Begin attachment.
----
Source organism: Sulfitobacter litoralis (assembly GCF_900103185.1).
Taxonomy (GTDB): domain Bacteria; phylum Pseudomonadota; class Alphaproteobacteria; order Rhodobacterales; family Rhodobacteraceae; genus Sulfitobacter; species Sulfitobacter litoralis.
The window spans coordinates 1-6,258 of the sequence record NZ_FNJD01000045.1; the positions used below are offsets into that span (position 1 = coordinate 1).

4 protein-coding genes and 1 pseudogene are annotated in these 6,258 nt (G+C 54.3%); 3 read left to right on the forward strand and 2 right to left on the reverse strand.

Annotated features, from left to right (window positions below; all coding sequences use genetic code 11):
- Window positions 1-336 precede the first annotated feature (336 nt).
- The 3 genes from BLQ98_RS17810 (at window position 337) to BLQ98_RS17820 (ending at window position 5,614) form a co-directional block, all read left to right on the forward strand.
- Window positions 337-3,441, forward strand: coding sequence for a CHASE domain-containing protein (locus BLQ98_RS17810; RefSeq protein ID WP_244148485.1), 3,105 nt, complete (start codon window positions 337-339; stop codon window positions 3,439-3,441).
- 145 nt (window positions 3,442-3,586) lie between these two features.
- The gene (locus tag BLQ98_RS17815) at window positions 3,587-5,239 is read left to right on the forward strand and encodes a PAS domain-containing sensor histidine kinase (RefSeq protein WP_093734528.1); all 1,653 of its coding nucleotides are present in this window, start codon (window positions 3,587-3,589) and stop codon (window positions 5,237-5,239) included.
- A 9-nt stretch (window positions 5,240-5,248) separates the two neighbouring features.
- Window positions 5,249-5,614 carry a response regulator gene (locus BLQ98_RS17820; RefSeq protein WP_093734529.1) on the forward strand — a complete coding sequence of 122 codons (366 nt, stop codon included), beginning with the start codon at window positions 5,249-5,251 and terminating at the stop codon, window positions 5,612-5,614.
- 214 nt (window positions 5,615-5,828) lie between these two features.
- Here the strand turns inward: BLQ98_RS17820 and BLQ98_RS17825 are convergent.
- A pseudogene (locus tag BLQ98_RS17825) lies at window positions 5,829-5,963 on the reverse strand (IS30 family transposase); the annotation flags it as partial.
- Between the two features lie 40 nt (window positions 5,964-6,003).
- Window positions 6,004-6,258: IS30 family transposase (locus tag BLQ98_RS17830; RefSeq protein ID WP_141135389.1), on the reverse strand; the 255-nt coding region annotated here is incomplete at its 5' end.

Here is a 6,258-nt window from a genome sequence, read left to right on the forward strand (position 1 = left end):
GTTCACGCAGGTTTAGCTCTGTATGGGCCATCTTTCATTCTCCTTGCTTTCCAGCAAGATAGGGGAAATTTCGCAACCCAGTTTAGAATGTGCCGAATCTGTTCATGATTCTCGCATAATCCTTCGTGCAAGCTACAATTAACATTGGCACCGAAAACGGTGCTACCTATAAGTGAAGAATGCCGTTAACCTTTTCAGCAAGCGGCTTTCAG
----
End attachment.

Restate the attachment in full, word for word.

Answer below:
Source organism: Sulfitobacter litoralis (assembly GCF_900103185.1).
Taxonomy (GTDB): domain Bacteria; phylum Pseudomonadota; class Alphaproteobacteria; order Rhodobacterales; family Rhodobacteraceae; genus Sulfitobacter; species Sulfitobacter litoralis.
The window spans coordinates 1-6,258 of the sequence record NZ_FNJD01000045.1; the positions used below are offsets into that span (position 1 = coordinate 1).

4 protein-coding genes and 1 pseudogene are annotated in these 6,258 nt (G+C 54.3%); 3 read left to right on the forward strand and 2 right to left on the reverse strand.

Annotated features, from left to right (window positions below; all coding sequences use genetic code 11):
- Window positions 1-336 precede the first annotated feature (336 nt).
- The 3 genes from BLQ98_RS17810 (at window position 337) to BLQ98_RS17820 (ending at window position 5,614) form a co-directional block, all read left to right on the forward strand.
- Window positions 337-3,441, forward strand: coding sequence for a CHASE domain-containing protein (locus BLQ98_RS17810; RefSeq protein ID WP_244148485.1), 3,105 nt, complete (start codon window positions 337-339; stop codon window positions 3,439-3,441).
- 145 nt (window positions 3,442-3,586) lie between these two features.
- The gene (locus tag BLQ98_RS17815) at window positions 3,587-5,239 is read left to right on the forward strand and encodes a PAS domain-containing sensor histidine kinase (RefSeq protein WP_093734528.1); all 1,653 of its coding nucleotides are present in this window, start codon (window positions 3,587-3,589) and stop codon (window positions 5,237-5,239) included.
- A 9-nt stretch (window positions 5,240-5,248) separates the two neighbouring features.
- Window positions 5,249-5,614 carry a response regulator gene (locus BLQ98_RS17820; RefSeq protein WP_093734529.1) on the forward strand — a complete coding sequence of 122 codons (366 nt, stop codon included), beginning with the start codon at window positions 5,249-5,251 and terminating at the stop codon, window positions 5,612-5,614.
- 214 nt (window positions 5,615-5,828) lie between these two features.
- Here the strand turns inward: BLQ98_RS17820 and BLQ98_RS17825 are convergent.
- A pseudogene (locus tag BLQ98_RS17825) lies at window positions 5,829-5,963 on the reverse strand (IS30 family transposase); the annotation flags it as partial.
- Between the two features lie 40 nt (window positions 5,964-6,003).
- Window positions 6,004-6,258: IS30 family transposase (locus tag BLQ98_RS17830; RefSeq protein ID WP_141135389.1), on the reverse strand; the 255-nt coding region annotated here is incomplete at its 5' end.

Here is a 6,258-nt window from a genome sequence, read left to right on the forward strand (position 1 = left end):
GTTCACGCAGGTTTAGCTCTGTATGGGCCATCTTTCATTCTCCTTGCTTTCCAGCAAGATAGGGGAAATTTCGCAACCCAGTTTAGAATGTGCCGAATCTGTTCATGATTCTCGCATAATCCTTCGTGCAAGCTACAATTAACATTGGCACCGAAAACGGTGCTACCTATAAGTGAAGAATGCCGTTAACCTTTTCAGCAAGCGGCTTTCAG